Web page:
I have a slight variation on his query below. It uses a derived table to filter out the non-primary rows before they are joined with Establishments table.
    Code:
    SELECT e.Name as eName, 
           c.Name as Cname
    FROM Establishments e 
           LEFT OUTER JOIN 
           (SELECT Name, EstablishmentId
            FROM EstablishmentContacts
            WHERE IsPrimary=1
           ) AS c
            ON e.ID = c.EstablishmentId
    In general, it is better to filter out rows as soon as possible.

  7. #7
    Join Date
    Nov 2004
    Posts
    1,427
    Provided Answers: 4
    Quote Originally Posted by unclepauly View Post
    ok so i changed the FULL to LEFT...thank you for the explanation but aside from making this change your sql is the same as mine.
    Indeed. I wanted you to discover the source of your error. As I think "Give a man a fish and he has food for a day. Teach a man to fish and he has food for his life." also counts for learning SQL.
    yes i think i said this in my original post.
    I wanted you to show the way a DBMS will handle that query.
    my god you guys are cryptic. i posted for help and i got a 'hint'.
    ...
    but i am not at school i am a developer with a timescale who isnt overly proficient at sql and has asked for help. i have clearly demonstrated an effort to solve the problem myself and am in need of assistance so perhaps a more simple answer would be to just post the sql.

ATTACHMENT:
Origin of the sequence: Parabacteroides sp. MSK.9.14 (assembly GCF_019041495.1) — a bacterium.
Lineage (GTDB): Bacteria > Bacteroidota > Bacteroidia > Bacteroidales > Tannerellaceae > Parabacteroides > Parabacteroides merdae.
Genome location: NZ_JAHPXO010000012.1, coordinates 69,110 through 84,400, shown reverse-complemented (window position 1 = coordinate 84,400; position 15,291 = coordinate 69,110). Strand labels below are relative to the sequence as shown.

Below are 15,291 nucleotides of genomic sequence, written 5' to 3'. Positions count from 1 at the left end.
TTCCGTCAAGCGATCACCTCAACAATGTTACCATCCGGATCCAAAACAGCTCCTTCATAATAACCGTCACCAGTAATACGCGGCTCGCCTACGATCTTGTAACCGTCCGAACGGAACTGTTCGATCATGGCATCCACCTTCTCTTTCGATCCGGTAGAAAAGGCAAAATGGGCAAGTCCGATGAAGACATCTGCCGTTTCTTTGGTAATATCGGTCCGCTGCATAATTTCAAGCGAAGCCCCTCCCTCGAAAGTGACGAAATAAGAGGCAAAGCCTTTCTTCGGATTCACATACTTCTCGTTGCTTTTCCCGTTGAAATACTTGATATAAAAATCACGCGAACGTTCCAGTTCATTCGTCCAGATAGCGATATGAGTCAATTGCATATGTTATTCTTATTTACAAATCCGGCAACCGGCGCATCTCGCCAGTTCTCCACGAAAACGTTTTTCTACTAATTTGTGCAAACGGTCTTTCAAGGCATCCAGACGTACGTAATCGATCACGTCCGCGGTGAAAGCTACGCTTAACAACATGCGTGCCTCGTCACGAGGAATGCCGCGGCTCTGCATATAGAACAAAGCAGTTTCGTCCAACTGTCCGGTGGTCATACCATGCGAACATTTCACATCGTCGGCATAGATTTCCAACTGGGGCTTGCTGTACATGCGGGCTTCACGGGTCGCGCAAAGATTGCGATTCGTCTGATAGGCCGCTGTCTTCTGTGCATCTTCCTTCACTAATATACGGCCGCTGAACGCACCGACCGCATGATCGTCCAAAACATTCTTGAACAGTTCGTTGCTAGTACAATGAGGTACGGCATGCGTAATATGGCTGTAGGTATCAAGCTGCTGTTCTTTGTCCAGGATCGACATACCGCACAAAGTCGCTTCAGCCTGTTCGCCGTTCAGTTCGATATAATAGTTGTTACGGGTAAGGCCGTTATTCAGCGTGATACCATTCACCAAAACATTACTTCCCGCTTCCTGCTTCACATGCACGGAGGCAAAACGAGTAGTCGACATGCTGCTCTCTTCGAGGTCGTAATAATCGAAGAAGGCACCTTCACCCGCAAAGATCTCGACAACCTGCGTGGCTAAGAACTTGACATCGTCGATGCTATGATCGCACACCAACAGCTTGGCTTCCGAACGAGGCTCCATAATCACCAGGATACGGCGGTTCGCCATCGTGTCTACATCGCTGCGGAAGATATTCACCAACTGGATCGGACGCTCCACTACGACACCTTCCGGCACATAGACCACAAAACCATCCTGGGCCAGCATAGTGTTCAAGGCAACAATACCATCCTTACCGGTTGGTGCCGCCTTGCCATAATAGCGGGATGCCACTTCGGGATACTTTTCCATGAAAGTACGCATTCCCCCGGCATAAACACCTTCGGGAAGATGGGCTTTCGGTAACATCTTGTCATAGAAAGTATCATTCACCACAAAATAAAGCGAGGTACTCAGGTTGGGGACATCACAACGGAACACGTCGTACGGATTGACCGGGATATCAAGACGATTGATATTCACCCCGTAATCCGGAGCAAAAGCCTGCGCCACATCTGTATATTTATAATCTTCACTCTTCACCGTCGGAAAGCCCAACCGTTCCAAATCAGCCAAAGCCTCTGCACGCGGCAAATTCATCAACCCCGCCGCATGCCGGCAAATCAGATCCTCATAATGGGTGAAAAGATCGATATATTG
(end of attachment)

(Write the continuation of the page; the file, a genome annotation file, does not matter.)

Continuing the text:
OK, I will give you the answer, but if you don't put an effort in it to discover what went wrong, you haven't learned a thing. And that is a pity, because in a day/ a week/ a month / ... you are faced with another deadline, a similar problem, and you will have to post another similar question here, hoping that someone will give you that answer quick. I wouldn't like to be dependent on someone else in such situations.

    I didn't want to be cryptic or mean to you, I just wanted to give you all the relevant information so you could learn. Most people on this forum are here to learn.
    Code:
    SELECT e.Name as eName, 
        c.Name as Cname
    FROM Establishments e 
        LEFT OUTER JOIN EstablishmentContacts c ON 
            e.ID = c.EstablishmentId 
            AND c.IsPrimary=1
    With kind regards . . . . . SQL Server 2000/2005/2012
    Wim

    Grabel's Law: 2 is not equal to 3 -- not even for very large values of 2.
    Pat Phelan's Law: 2 very definitely CAN equal 3 -- in at least two programming languages